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Flint fights lead poisoning with farmers markets and cooking classes

JUDY WOODRUFF: It’s been five years since
the Flint water crisis first rose to national attention. While it’s not over yet, it has given rise
to initiatives that encourage good nutrition to combat lead exposure and to improve overall
health. We sent John Yang to Michigan to take a look. JOHN YANG: A professional chef leads a cooking
class for kids in a kitchen at the farmers market in Flint, Michigan. They’re not just learning how to make pot
pies, tacos and baked cheese sticks. They’re learning healthy eating with foods
that doctors say help limit the amount of lead their growing bodies absorb, milk, dried
fruits and green leafy vegetables. It’s called Flint Kids Cook, and it’s one
of a number of programs that started or expanded after the city’s public health crisis, which
was triggered by high levels of lead in the drinking water. Pediatrician Mona Hanna-Attisha, who was among
the first to sound the alarm about lead in the water, explains that the metal is stored
in bones and can reenter the circulatory system. DR. MONA HANNA-ATTISHA, Michigan State University:
In periods of, for example, poor nutrition in the future or stress or pregnancy, it can
come back out of your bones into your bloodstream and cause that neurotoxicity all over again. JOHN YANG: But research, she says, shows that
certain nutrients decrease lead absorption: iron, found in lean meat, spinach and beans,
vitamin C in tomatoes, citrus fruit and peppers, and calcium in milk, cheese and yogurt. DR. MONA HANNA-ATTISHA: That’s why nutrition is
like a forever medicine. Children need to always have great nutrition
to limit the ongoing kind of potential exposure from lead release. JOHN YANG: The six-week Flint Kids Cook course
is an outgrowth of the nutrition prescription program at the city’s two big pediatric clinics,
including one run by Hurley Medical Center in the same building as the farmers’ market. Every child who comes here for an office visit
gets a food prescription: a voucher for $15 worth of fruits or vegetables. And because the clinic is right here at the
farmers market, that prescription can be filled right away. The 3-year-old program of one-time vouchers
given at every office visit is among the first of its kind geared toward children. Michigan State University’s Amy Saxe-Custack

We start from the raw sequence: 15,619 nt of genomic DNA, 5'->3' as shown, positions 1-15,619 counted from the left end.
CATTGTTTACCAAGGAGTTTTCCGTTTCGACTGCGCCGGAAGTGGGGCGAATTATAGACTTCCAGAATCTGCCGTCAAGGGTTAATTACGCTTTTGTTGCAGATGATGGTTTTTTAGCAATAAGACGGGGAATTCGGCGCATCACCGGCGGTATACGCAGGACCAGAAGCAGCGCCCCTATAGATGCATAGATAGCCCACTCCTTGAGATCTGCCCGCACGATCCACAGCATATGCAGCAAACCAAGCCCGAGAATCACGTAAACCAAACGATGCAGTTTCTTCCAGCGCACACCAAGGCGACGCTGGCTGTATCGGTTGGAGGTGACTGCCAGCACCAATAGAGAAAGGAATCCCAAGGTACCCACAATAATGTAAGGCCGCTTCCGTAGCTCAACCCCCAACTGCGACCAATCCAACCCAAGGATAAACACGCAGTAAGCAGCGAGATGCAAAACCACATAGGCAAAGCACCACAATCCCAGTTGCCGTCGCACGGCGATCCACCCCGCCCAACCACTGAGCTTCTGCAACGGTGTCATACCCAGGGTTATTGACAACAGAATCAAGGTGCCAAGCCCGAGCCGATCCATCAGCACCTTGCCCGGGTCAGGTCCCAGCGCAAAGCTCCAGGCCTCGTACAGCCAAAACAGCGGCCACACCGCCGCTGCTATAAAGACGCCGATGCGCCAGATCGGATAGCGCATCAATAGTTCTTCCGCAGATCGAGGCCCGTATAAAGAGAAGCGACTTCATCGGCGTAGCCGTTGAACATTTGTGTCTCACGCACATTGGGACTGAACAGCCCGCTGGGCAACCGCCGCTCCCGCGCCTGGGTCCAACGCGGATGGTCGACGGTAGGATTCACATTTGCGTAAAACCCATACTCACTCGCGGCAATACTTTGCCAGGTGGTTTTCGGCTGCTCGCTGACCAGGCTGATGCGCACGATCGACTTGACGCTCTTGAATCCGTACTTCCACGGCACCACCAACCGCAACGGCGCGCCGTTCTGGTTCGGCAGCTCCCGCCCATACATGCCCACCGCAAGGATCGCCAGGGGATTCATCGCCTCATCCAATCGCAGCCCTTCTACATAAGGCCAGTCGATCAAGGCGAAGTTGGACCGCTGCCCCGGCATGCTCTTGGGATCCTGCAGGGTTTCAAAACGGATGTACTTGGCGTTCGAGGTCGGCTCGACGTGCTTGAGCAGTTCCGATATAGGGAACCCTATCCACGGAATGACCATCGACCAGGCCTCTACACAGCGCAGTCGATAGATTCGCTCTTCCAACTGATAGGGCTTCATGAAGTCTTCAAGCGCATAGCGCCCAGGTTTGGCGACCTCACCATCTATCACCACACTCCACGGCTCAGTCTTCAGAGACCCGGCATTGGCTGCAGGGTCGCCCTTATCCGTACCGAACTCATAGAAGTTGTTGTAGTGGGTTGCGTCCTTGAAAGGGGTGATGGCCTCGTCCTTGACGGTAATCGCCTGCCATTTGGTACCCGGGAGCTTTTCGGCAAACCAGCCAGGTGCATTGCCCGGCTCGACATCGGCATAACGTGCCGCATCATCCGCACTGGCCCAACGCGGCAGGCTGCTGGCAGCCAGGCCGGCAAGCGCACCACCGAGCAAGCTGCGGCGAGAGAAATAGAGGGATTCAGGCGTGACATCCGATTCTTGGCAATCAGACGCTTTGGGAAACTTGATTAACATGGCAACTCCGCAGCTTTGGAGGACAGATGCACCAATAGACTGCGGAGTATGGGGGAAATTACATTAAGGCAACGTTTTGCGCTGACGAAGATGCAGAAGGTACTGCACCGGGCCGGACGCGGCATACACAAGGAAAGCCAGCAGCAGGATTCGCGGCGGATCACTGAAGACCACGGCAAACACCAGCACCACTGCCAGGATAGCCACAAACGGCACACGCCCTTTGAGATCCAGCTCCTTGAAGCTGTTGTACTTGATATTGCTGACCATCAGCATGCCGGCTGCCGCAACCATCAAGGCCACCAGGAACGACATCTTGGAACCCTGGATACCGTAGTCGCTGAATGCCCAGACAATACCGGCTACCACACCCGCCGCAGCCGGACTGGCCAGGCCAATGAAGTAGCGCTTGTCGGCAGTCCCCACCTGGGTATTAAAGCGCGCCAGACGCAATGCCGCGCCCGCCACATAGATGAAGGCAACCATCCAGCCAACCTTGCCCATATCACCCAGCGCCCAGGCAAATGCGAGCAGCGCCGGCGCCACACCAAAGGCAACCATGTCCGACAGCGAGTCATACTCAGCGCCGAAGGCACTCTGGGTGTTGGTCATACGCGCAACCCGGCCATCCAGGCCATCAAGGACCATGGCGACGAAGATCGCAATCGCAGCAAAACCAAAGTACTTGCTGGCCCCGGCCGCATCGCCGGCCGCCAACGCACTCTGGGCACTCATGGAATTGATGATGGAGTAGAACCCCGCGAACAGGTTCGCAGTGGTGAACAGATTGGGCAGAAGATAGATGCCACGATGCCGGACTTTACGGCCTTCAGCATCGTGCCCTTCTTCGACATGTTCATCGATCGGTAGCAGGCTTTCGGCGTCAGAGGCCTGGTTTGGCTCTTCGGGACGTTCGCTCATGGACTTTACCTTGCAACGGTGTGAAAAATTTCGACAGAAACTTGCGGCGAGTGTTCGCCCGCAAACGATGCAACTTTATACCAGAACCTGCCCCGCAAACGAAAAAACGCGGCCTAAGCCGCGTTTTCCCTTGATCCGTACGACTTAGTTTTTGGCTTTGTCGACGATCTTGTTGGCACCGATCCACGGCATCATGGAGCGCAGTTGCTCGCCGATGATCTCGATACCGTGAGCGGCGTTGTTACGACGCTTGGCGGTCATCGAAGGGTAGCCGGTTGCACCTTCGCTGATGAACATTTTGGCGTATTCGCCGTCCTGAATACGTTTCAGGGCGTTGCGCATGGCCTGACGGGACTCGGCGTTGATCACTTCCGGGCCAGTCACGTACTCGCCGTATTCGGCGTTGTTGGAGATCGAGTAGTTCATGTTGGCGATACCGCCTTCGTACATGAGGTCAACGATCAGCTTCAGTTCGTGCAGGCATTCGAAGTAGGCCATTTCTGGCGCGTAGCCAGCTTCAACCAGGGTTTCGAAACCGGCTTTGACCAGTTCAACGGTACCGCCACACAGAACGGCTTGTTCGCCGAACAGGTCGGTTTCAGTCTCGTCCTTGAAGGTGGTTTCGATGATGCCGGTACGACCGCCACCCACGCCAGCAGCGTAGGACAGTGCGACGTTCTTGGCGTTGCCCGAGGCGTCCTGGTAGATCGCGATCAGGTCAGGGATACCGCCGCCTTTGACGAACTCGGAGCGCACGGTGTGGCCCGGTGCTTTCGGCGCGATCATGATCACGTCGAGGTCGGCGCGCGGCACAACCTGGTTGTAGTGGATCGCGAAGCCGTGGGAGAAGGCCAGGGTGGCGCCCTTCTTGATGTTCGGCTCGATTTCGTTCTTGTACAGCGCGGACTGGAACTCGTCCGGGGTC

had the idea of adding cooking classes as a way to introduce kids to more kinds of produce. AMY SAXE-CUSTACK, Michigan State University:
Virtually everyone told us that the kids were choosing fruits, because they weren’t familiar
with vegetables, and wouldn’t it be nice if we could find a way to get them to sort of
accept and eat vegetables more often? JOHN YANG: Nikki Bormann works at Steady Eddy’s
Veggies in the market and has seen the effects. NIKKI BORMANN, Steady Eddy’s Veggies: There’s
a lot of kids that come up. Their parents will bring them in and, like,
actually let them pick out fruits and veggies for themselves. So that’s pretty cool, instead of parents
coming in like, well, maybe my kid will eat this, or maybe my kid will eat that, we will
try this today. JOHN YANG: Food stamp recipients can also
get a nutrition boost with Double Up Food Bucks. A national nonprofit called the Fair Food
Network operates the program in more than 25 states. For every dollar spent on produce or milk
products, participants get another dollar to spend on more fruits, vegetables or milk. Shirley Triplett used her benefits at the
farmers market. What did you buy today? SHIRLEY TRIPLETT, Flint Resident: I bought
broccoli and apples so far. JOHN YANG: And you use Double Up Bucks with
this? SHIRLEY TRIPLETT: Yes, I do. I love that program. JOHN YANG: Merchants like it, too. Marvin Kattola is co-owner of Landmark Food
Center. MARVIN KATTOLA, Co-Owner, Landmark Food Center:
I keep encouraging my staff to encourage and teach the customers about it. It’s good for the customers. It’s good for the business. JOHN YANG: Double Up had already been in Flint
since 2009, when the water crisis hit. Oran Hesterman is founder and CEO of Fair
Food Network. ORAN HESTERMAN, Founder and CEO, Fair Food
Network: We went to work and really expanded the program from one location to now about
a dozen locations throughout the city. JOHN YANG: In 2015, 9 percent of the city’s
food stamp recipients used Double Up. Now 60 percent are doubling their money on
fruits, vegetables and milk. Or they could get healthier by growing food
themselves in gardens, where, experts say, using lead-contaminated water has little effect. That’s the idea behind a 10-year-old group
called Edible Flint. Last year, this demonstration plot, roughly
the size of three city house lots, produced nearly 2,000 pounds of kale, tomatoes and
other produce. JULIE DARNTON, Edible Flint: Sometimes, people
will actually drive up with requests, like, do you have green tomatoes today? JOHN YANG: Julie Darnton is on edible Flint’s
leadership board. JULIE DARNTON: The demonstration garden grew
out of a desire to have a learning laboratory for people where they could see techniques
and learn about different ways of growing food. But since the water crisis, we really have
had a focus on connecting what we’re doing here with people’s health. JOHN YANG: Health is also the focus of Flint
Kids Cook. There’s evidence these kids take what they
learn home. Michigan State’s Amy Saxe-Custack: AMY SAXE-CUSTACK: Since the class, they’re
wanting to write the grocery list and they’re running through the grocery store and saying,
we need this, we need this. JOHN YANG: And at the end of their six-week
session, the young cooks proudly serve dinner to their families, a tasty lesson in good
nutrition and good health. For the “PBS NewsHour,” I’m John Yang in Flint,
Michigan. JUDY WOODRUFF: So heartening to see something
positive coming out of that.

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